Some of you might wonder, "What about Korean news in English? Surely they should be helpful toward learning about Korea, right?" The Korean would agree, but only to a degree -- one should take with a grain of salt what little things about Korea that are available in English. First of all, some English-language Korean newspapers are extremely dubious in journalistic quality. Korea Times is the most frequently cited example of this, and deservedly so with this kind of articles. This is because English-only newspapers about Korea such as Korea Times and Korea Herald have a tiny circulation (for obvious reasons,) so they cannot do much about having a strict quality check. In fact, the survival of these newspapers largely depend upon Koreans who are trying to learn English (and presumably get their actual news elsewhere), which makes the journalistic quality nearly irrelevant.
What about the English-language versions of major Korean newspapers? They are definitely better than English-only Korean newspapers, but they have their own problem. The Korean previously wrote about it here, but the gist is: Back in July 2008, there was a major incident when a South Korean tourist in North Korea was shot in the back by a North Korean guard. It was a huge news that was immediately made the top story in every single news media in Korea. But in the English versions of the two leading newspapers in Korea, the story did not appear until 20 hours after it was first reported in Korean versions. Even when the story did appear, it was tucked in the bottom half of the website. This is because for these newspapers, the English portion is an afterthought. Their main business is to deliver news to Koreans who speak Korean language.
OK, then what about established English-language media, like the New York Times or BBC? They are not free from problems either. First, they often display a shocking lack of knowledge of even the most obvious facts when it comes to Korea. For example, as the Korean pointed out previously, a BBC reporter wondered in an article whether Christianity had a long-term place in Korea, although in fact Christianity has been going strong in Korea for 200+ years, so much so that Pyongyang in late 19th century was called the "Jerusalem of the East". For another example, when former president Roh Moo-Hyun was elected in 2002, Wall Street Journal put up a picture of former president Roh Tae-Woo.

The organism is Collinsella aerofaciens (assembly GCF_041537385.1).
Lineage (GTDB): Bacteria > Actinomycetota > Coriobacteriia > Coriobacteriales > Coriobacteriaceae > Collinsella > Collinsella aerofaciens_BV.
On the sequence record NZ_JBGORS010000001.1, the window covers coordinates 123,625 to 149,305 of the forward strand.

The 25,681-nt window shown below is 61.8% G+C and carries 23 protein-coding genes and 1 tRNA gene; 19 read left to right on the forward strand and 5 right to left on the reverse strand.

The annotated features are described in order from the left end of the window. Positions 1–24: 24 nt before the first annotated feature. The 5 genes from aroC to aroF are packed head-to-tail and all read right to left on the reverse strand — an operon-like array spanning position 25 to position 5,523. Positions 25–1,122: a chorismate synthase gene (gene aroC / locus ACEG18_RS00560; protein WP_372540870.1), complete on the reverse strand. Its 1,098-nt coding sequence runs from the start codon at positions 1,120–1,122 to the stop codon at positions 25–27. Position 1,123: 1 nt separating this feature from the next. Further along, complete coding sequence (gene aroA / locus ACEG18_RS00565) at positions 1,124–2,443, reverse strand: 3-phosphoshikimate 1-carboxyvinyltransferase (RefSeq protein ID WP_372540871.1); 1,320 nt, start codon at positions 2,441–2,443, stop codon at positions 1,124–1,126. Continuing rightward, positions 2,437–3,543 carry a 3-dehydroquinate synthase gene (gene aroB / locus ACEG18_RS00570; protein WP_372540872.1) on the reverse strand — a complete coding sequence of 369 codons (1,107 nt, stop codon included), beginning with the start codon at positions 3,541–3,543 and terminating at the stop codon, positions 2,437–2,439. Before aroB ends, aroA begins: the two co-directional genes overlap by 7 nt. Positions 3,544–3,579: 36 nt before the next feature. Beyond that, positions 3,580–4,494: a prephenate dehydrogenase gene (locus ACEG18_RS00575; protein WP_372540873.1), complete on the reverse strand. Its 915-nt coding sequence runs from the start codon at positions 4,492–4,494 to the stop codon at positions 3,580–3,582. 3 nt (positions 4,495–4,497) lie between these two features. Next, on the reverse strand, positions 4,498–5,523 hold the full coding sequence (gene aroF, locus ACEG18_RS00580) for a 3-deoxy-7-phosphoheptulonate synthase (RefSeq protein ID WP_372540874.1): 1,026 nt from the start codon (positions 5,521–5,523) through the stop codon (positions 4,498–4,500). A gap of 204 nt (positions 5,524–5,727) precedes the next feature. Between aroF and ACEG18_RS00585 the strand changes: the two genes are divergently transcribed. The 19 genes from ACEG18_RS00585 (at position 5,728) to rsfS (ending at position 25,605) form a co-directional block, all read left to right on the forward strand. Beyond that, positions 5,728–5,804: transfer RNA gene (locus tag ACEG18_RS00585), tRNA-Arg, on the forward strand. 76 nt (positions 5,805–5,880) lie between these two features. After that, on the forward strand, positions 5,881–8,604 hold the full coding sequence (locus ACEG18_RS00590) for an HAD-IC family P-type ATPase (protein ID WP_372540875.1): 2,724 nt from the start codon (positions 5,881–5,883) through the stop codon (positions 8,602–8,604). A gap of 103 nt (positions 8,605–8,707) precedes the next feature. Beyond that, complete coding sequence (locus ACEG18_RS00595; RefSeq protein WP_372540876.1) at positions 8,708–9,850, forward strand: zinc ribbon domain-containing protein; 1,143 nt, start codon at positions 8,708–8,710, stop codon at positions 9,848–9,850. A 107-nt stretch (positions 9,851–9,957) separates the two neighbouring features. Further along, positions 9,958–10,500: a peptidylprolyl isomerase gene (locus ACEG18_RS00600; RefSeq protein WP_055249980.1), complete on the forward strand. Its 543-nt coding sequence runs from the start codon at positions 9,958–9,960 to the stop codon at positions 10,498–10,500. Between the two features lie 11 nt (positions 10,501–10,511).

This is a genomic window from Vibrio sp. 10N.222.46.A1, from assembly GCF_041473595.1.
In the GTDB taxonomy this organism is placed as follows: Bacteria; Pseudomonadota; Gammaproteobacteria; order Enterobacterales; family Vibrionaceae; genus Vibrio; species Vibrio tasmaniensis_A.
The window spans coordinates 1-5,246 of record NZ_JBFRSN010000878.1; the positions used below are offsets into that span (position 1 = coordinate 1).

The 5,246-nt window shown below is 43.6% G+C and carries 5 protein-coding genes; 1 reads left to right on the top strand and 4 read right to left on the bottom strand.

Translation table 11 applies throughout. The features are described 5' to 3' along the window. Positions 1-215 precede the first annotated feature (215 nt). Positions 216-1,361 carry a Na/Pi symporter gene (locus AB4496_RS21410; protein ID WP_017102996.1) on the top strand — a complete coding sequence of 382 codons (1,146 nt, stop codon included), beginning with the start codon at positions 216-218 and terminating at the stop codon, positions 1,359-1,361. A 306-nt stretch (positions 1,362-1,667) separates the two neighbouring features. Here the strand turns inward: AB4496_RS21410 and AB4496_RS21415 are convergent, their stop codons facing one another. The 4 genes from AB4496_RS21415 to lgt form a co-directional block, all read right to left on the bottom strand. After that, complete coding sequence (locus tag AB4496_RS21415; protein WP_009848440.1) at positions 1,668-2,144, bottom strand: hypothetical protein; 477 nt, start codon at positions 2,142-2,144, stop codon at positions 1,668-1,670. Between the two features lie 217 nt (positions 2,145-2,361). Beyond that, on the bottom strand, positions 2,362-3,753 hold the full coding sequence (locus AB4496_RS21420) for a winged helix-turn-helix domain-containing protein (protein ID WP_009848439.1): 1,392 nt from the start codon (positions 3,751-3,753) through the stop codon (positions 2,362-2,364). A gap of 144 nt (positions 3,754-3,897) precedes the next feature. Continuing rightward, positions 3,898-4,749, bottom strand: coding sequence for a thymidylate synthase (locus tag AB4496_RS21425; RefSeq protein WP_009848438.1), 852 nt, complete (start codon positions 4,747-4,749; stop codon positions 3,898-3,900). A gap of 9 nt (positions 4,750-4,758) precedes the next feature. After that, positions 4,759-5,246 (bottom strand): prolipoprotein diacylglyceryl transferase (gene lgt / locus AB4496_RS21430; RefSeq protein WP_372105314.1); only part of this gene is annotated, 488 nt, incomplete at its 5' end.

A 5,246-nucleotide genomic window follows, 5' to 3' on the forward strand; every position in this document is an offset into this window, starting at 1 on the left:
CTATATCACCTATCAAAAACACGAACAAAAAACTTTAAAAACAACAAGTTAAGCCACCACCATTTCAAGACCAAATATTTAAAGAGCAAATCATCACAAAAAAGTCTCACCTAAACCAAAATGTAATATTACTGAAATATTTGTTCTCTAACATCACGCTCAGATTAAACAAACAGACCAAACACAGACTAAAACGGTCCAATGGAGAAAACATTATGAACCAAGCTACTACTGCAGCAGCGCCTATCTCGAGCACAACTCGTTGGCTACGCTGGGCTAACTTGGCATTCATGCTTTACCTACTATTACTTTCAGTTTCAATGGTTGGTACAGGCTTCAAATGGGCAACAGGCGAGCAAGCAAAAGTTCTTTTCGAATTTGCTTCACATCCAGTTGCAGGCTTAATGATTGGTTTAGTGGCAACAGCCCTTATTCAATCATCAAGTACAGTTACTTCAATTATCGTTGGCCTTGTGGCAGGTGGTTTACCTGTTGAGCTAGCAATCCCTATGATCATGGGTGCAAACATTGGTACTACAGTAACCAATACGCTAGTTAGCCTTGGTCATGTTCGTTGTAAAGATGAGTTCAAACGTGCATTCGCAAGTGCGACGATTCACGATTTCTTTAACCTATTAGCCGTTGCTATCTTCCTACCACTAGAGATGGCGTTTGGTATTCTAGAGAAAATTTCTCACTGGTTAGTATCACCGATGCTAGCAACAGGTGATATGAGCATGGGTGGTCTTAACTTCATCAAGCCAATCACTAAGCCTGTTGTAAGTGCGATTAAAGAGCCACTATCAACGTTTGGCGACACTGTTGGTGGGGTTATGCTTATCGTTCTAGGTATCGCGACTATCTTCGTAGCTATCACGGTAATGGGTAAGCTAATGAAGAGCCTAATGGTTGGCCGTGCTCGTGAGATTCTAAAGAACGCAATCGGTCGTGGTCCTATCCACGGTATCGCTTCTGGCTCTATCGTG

Seriously, this actually happened.
Second, even if an established English-language media has an established Korea-related correspondent, their scope is necessarily limited. To be sure, beat reporters like Choe Sang-Hun of New York Times or Evan Ramstad of Wall Street Journal are terrific reporters and quite knowledgeable about Korea. But despite their knowledge, they are often the only person for their respective newspapers covering a nation of 48 million people. Even if it is a New York Times or a Wall Street Journal story, in effect it is just one person's perspective informing the article.
Also, as it is almost inevitable when it comes to news from abroad, a good number of Korea-related articles are in the frivolous, hey-look-at-these-crazy-people variety -- such as the reportage on a Korean man who stole 1,700 pairs of shoes.
Because of all this, the Korean refuses to read anything about Korea in English, for the most part. (There are obvious exceptions, such as books and articles about America's foreign policy with respect to Korea, for example.) Practically, this means that the Korean really just does not have any recommendations to give if you are unable to speak Korean. (And if you could speak Korean, you probably won't be asking the Korean.)
So, very sorry to all of you high school and college students who are writing a research paper about Korea -- the Korean is no help. He gets most of his knowledge about Korea by (surprise!) reading in Korean. (And please, do not cite this blog for your paper. That is absolutely inappropriate.)
But for those of you who are really, truly interested in Korea, consider this to be an opportunity. If you can somehow become fluent in Korean and have some measure of intellect, you can re-package what was already known in Korea into English and become a pioneering academic. Because you will likely be one of the few sources in English on that topic, your book/article will be frequently cited as an authority. Frankly, the Korean is an idiot for not doing that right now.
Got a question or a comment for the Korean? Email away at firstname.lastname@example.org.